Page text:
Philadelphia 'brownouts' raise concerns over fire risk
The city periodically suspends service of fire engines and ladders near Penn
May 30, 2012, 7:14 pm·
Katiera Sordjan | DP
Philadelphia is feeling the heat as recent fires have raised the issue of “brownouts,” or temporary suspensions of select fire engines or ladder companies throughout the city, including the neigborhood surrounding Penn.
According to Philadelphia firefighter Lt. Raymond Vozzelli, Penn’s campus is served by four engines and three ladders throughout University City. These include Ladder 9 on 21st and Market streets, which is browned out every other day, and Engine 5 on 43rd and Market streets, which will be out of service on June 1, 6, 11, 21 and 26.
When the Philadelphia Fire Department browns out an engine or ladder company, its staff instead goes to fill gaps in other companies for firefighters on leave. Three companies are browned out during the day, and three at night, Vozzelli said.
Although brownouts have been in use for decades, several recent fire incidents have called into question the safety of the practice under Philadelphia Mayor and 1979 Wharton graduate Michael Nutter.
According to Fire Department Executive Chief Richard Davison, browned-out companies’ firefighters originally went to the Fire Academy for training, and the department replaced missing personnel by calling in overtime workers.
The current use of “rolling brownouts” enables the department to send firefighters working their regular shifts to plug holes in other companies. This practice, known as backfilling or detailing, does not provide the firefighters with overtime pay.
In August 2010, Fire Commissioner Lloyd Ayers expanded the practice of brownouts to all fire companies throughout the city. Following the death of two firefighters responding to a Kensington fire on April 9, Philadelphia Firefighters and Paramedics’ Union Local 22 President Bill Gault called for Ayers and his two leading deputies to resign or face suspension, arguing that as a result of brownouts, not enough firefighters showed up on the scene.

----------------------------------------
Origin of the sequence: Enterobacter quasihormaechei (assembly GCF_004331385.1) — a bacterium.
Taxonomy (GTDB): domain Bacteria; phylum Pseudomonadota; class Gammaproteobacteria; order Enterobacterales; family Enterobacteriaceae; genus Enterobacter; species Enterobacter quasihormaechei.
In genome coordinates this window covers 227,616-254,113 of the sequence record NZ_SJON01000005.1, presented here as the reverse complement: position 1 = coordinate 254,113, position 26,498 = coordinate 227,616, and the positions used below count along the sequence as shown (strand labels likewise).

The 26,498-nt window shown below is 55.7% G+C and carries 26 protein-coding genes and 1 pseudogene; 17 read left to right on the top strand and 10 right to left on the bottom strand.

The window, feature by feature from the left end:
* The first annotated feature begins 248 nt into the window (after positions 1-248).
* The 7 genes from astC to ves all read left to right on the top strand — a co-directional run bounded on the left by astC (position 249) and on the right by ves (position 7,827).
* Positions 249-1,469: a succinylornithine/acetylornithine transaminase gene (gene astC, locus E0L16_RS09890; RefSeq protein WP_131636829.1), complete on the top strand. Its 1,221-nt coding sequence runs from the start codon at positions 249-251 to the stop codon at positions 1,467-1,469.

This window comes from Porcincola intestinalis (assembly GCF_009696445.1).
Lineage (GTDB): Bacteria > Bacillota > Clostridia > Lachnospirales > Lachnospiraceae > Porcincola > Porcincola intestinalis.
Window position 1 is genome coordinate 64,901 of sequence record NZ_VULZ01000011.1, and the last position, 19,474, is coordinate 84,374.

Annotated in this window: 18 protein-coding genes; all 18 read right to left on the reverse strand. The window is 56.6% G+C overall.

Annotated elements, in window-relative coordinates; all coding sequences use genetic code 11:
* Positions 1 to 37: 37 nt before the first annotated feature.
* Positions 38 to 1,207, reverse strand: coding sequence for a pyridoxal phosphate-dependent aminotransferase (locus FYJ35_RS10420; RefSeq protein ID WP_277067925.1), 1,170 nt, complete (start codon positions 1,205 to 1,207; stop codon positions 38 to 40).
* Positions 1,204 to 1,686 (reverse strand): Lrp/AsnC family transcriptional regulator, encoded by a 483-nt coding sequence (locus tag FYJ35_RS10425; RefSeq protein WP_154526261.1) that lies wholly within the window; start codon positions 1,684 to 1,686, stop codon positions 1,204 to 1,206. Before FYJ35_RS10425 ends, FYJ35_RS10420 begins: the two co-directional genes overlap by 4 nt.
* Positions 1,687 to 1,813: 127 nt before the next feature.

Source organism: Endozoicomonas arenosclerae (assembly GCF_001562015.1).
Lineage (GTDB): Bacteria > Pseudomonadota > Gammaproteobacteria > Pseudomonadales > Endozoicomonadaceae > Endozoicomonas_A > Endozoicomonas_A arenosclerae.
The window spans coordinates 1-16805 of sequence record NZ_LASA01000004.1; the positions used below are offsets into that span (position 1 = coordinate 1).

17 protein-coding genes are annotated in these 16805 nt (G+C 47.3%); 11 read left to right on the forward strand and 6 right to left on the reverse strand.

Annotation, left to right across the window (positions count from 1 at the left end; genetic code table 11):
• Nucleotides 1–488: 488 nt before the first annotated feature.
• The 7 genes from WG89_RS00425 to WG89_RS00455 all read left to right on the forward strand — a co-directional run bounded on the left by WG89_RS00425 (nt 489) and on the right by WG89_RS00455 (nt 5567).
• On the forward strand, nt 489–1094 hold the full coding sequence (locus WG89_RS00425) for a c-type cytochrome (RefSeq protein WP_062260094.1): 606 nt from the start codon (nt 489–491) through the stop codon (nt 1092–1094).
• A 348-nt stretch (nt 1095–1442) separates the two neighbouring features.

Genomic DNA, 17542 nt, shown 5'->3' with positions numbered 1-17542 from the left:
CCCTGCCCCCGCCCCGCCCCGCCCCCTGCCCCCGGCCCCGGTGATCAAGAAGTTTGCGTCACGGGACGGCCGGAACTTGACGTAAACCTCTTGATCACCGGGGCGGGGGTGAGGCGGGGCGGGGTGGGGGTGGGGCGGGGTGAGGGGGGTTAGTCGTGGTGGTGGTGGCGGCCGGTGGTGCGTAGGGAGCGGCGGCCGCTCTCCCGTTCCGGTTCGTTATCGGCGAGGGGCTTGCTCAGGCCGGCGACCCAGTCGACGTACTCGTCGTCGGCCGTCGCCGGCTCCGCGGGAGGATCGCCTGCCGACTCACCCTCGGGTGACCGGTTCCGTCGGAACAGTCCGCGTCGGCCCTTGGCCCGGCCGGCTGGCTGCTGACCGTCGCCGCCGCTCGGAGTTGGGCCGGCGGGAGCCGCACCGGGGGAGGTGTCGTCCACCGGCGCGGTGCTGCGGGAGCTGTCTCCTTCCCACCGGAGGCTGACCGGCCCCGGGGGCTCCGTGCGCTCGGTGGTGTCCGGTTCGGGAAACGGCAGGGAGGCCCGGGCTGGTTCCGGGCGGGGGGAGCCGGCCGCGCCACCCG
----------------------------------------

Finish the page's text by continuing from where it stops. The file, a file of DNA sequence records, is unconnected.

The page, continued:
In a press conference on May 22, Gault called Ayers and his deputies guilty of “incompetence and indifference,” while City Public Safety Director Michael Resnick said that these allegations were “bold-faced lies” and affirmed the Nutter administration’s support for Ayers.
A grand jury is investigating the Kensington incident, which is the latest in a long series of fire-related disputes.
Aside from the potential risks of brownouts, the Philadelphia Fire Department and the firefighters’ union have clashed over their financial costs.
In January 2009, as a result of budgetary pressures, the fire department permanently closed five engines and two ladders. In August 2010, Ayers instituted the current rolling brownout policy department-wide.
The following year, the city saved $3.8 million in overtime pay in its 2011 budget, Davison said.
However, Vozzelli — a member of the Local 22 union — believes that these savings may be endangering the city.
“They’re claiming we’re crying because we’re not making overtime. We’re crying because we’re understaffed,” he said. According to Vozzelli, brownouts increase fire company response times and put both firefighters and citizens at risk.
Brownouts will “keep going until you get a news van to capture everything as a fire breaks out next to a browned out firehouse, and the neighbors start banging on its door, screaming ‘Fire!’” he added. “If that happens, there will be no more brownouts.”
Davison, on the other hand, defended the policy and Commissioner Ayers. “Because of the brownouts, there have been no laid-off firefighters,” he said. “Citizens of Philadelphia are still safe.”
Though Ayers claims that brownouts enable the department to keep all its employees on payroll, others disagree with his logic.
Brett Mandel, a former assistant city controller, believes that public safety funding should be the last item cut for budget considerations. As opposed to the risks associated with brownouts, “if we have a delay in processing payments, longer lines waiting for permits or fewer pools open, people don’t die,” he said. He added that brownouts should only be on the table if they make the department more effective, independent of cost differentials.
But Deputy Mayor Everett Gillison, who serves as city head of public safety, said that there are no plans to end brownouts under the Nutter administration. At an April 11 hearing for next year’s budget, when several council members proposed that the city council appropriate funds to end brownouts, Gillison and Ayers stated that they would not commit to ending the policy even with the funds.
Regardless of its brownout policy, the city is working to promote fire prevention. Despite the installation of 10,725 smoke alarms throughout the city in 2011, 84 percent of the city’s 32 fire fatalities were a result of missing or dysfunctional smoke alarms.
In light of the increases in fire-related incidents, Mandel believes the city must take further action to prevent future tragedies like the Kensington fire. “The politics of it and the union’s frustrations should matter a lot less than the public being served,” he said.
Rising College sophomore Alexander Goldman, a Philadelphia resident who experienced a house fire in 1998, believes that addressing the controversy over brownouts will be difficult for the city government.
“No matter what Nutter does, there’s going to be backlash,” he said. “There’s no right thing to cut. He needs to make the city work and he’s just doing his job. That said, I suppose brownouts are a bit of a gamble.”